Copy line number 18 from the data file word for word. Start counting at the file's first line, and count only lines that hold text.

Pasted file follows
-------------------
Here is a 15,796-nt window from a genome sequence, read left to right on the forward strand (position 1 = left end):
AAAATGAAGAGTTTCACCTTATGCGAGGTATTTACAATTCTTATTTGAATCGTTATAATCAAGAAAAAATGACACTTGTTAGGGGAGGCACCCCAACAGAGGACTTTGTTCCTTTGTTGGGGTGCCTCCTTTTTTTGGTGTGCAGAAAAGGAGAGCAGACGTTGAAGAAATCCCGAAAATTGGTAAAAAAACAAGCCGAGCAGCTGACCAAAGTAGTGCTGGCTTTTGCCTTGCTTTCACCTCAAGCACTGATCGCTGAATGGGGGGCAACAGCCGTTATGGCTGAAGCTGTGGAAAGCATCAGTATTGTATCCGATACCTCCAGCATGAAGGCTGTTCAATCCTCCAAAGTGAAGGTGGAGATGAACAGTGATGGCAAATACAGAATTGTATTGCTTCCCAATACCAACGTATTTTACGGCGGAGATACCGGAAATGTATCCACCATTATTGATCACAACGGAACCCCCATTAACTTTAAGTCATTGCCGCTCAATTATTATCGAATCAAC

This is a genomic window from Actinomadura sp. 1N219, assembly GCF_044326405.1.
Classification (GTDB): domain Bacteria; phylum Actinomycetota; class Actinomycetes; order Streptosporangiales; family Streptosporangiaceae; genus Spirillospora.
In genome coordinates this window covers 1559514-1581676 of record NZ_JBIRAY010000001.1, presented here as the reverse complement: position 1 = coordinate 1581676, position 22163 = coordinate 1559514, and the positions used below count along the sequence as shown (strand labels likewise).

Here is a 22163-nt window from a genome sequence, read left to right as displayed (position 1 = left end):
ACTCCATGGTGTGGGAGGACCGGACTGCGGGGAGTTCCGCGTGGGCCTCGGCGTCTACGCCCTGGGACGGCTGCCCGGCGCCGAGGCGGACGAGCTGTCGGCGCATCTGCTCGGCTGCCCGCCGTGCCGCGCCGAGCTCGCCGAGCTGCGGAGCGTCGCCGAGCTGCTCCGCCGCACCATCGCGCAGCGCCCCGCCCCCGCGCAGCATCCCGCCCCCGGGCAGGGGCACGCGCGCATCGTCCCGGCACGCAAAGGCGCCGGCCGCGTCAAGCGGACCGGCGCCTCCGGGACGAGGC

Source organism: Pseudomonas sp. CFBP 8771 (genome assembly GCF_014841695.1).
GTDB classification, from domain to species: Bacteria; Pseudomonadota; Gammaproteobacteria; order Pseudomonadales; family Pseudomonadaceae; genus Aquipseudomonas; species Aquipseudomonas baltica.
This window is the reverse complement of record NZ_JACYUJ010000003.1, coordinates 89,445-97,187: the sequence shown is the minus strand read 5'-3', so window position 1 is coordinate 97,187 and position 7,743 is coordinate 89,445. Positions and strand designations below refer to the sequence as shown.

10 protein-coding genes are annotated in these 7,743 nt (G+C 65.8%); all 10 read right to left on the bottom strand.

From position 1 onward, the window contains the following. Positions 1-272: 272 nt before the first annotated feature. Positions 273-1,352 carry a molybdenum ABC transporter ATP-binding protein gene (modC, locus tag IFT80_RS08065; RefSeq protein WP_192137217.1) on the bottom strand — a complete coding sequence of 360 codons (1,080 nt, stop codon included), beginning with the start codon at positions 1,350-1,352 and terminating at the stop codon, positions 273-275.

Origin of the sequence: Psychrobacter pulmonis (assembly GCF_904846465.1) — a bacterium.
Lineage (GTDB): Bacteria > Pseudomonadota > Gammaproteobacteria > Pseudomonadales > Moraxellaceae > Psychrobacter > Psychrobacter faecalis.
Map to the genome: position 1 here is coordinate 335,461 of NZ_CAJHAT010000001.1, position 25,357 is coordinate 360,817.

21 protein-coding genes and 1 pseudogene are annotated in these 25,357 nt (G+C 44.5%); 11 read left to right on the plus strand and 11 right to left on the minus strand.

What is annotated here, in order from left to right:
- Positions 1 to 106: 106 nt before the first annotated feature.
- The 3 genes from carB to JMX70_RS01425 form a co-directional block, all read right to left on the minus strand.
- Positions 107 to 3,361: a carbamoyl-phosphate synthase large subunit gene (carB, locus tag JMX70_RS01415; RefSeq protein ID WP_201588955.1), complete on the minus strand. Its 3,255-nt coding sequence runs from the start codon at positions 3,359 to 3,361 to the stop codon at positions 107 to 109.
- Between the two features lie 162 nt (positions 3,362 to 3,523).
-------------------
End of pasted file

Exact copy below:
- Positions 1 to 106: 106 nt before the first annotated feature.